REVIEW: SUDS’ The Laramie Project

6 mins read

This April, the Stirling University Drama Society (SUDS) put on a stunning performance of the internationally critically acclaimed production, The Laramie Project at the Macrobert Arts Centre.

The play is based on the true story of 21 year old Matthew Shepard, who was found tied to a fence post outside Laramie, Wyoming in 1998. Matthew had been the victim of a vicious assault and died in hospital 5 days later.

What made the event even more tragic and controversial was that it was the result of a homosexual hate crime.

Following Matthew’s death, the Tectonic Theatre group from New York City went to Laramie 6 times and conducted over 200 interviews with residents of the town, all of whom had either known Matthew or had had some personal or professional involvement in the aftermath of his death.

Their findings showed the diversity that lives within society, and how people understand and experience the world in different ways, and how this in turn shapes their attitudes and actions.

In light of their research, they decided to create a play which would witness and explore the testimonies of several real residents of Laramie after Matthew’s murder, and through a marked undercurrent, promote equality.

The play does not focus on narrative but simply journeys through the events following Matthew’s death, and employs interviews or monologues to study the various outlooks of the characters and contrast their natures.

The dialogue shows that cruelty and discrimination can be devastating when unchecked, but that inspiring change and benevolence can take place in a community following such tragic events.

SUDS’ performance of this powerful play was well presented given that The Laramie Project is a very challenging live performance, as it involves little action and uses only nine actors to portray and swap between the many people interviewed.

As usual there were a couple of actors who stood out and stole the stage with their powerful performances. In a play that lacks sensory distractions and is based on static movement, the attention to detail is essential, and some lacked the concentration to make their performances defined or purposeful, whereas as others were utterly exquisite.

Two such actors were was James Craig and Elizabeth Clutterbuck. Their skilful versatility rendered them magnetic; their slick changes between the various characters played allowed them to gain complete control and attention within their scenes.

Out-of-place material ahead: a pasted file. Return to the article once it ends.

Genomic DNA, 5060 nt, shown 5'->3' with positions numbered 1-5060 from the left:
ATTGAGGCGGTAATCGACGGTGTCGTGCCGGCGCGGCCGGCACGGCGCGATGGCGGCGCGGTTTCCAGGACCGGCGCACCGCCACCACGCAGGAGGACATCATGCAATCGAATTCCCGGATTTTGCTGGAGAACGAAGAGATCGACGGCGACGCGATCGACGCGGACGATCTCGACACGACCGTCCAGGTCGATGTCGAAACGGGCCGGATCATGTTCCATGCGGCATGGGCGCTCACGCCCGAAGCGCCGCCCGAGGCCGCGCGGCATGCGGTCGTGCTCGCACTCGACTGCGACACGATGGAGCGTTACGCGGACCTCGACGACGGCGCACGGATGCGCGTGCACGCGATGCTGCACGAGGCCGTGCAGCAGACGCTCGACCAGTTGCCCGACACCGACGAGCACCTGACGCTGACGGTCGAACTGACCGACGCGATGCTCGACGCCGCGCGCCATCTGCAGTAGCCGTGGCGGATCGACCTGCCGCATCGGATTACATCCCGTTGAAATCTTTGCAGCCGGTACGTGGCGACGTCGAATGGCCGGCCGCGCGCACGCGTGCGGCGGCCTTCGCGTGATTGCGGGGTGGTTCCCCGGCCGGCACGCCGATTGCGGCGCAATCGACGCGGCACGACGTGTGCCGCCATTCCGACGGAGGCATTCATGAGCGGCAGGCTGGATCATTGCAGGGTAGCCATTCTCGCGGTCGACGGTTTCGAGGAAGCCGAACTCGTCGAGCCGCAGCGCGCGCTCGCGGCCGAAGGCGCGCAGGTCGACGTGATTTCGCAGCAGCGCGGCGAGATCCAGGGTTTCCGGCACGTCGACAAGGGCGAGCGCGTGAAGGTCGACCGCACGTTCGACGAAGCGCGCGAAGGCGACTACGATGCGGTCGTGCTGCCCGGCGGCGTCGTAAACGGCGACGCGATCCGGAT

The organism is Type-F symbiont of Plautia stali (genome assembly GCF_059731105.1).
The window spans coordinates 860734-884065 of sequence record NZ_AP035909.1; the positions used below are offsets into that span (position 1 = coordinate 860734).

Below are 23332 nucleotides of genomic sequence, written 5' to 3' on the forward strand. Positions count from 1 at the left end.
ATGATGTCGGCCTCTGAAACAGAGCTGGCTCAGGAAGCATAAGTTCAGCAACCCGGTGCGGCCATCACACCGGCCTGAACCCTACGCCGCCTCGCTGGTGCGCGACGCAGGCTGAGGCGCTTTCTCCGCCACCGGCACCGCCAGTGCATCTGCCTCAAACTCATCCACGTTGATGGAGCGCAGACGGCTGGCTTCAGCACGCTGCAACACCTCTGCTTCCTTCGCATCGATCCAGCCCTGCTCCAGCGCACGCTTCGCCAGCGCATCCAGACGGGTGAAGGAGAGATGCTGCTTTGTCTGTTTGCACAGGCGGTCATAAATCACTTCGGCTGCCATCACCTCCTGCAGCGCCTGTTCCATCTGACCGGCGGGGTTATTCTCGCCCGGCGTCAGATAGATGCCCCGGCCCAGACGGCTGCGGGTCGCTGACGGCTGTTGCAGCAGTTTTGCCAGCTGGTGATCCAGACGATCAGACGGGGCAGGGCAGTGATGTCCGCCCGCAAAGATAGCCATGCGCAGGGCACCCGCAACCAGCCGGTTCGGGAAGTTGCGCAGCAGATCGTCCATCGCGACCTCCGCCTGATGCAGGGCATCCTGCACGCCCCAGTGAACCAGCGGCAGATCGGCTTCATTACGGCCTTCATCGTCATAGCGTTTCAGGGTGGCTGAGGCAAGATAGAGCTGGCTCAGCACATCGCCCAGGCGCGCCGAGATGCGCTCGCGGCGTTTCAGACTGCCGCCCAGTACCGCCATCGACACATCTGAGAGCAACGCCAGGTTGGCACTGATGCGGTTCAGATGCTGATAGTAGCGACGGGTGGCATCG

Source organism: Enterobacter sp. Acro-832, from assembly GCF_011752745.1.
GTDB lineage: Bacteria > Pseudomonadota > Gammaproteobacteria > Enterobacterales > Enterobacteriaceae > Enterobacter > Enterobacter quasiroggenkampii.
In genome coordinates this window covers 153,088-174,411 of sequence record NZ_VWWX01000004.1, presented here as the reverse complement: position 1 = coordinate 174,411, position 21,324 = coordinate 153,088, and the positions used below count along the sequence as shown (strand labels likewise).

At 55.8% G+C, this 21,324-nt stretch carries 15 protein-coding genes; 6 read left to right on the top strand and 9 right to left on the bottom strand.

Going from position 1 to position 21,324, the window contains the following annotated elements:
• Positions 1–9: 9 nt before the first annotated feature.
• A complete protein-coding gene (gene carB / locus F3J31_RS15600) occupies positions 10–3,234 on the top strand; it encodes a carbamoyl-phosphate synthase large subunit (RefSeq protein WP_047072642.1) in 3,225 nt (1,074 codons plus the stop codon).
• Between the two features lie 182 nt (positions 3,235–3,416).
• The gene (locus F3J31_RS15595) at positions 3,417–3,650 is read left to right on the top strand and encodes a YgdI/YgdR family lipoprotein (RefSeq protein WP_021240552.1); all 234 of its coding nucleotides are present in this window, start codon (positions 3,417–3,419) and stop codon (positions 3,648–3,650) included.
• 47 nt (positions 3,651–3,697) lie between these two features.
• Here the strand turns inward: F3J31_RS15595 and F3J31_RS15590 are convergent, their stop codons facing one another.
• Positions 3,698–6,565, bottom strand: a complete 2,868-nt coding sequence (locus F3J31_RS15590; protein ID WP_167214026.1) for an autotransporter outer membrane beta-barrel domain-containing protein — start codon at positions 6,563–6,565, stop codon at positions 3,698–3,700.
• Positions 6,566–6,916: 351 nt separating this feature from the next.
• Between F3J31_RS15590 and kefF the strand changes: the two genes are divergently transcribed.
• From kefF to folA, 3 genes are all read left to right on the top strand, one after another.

Their performances never faltered, giving vitality and meaning to their presence.

However, as in any play some of the cast lacked true flexibility on stage and failed to move between characters convincingly, and this led to confusion within the audience as the progression from one interview to another was not always solidly defined.

Also, the use of American accents was a tricky aspect to handle, as accents either work like a dream or cause a nightmare. In this case, some of the accents given by those such as Callum Downs and Rowan MacAskill were faultless, whereas others lacked control of their accents and this affected the sharpness of their scenes.

However, their performance was commendable. They successfully filled the stage with energy and emotive credibility as a group of actors who were engaging with a piece which lacked mise-en to enhance the art of theatre.

The use of the third wall was employed boldly and passionately, thus awakening the audience’s relationship to the play and its living space.

The use of simple clothing and props brought humility to the scenes and allowed the dialogues to gain prominence.

The simple use of 400 white and blue tags which covered the stage’s walls sent a clear message. The white tags showed the names of people in the world who have been killed due to homophobic hate crimes, and the blue tags reveal individuals or organisations who are currently fighting to achieve equality.

These tags were a simple act that reinforces that Matthew’s story does not stand alone, and plays such as The Laramie Project reveal the human nature which lies behind hate crimes, and encourages the world to change its attitudes.

Overall, SUDS performance was touching and fulfilled the play’s subtle purpose and style despite its complexities as a piece of art.

One student in the audience said: “It was my most favourite SUDS performance yet. I couldn’t believe how much emotion and feeling they managed to produce through simple dialogue. I cried. Several times.”

Their performance was beautifully moving and gripping in exploring a difficult story and truth. They handled the sensitive nature of the piece with care, and carried the weight of responsibility to both theatre and reality with truly professional skill and quality.

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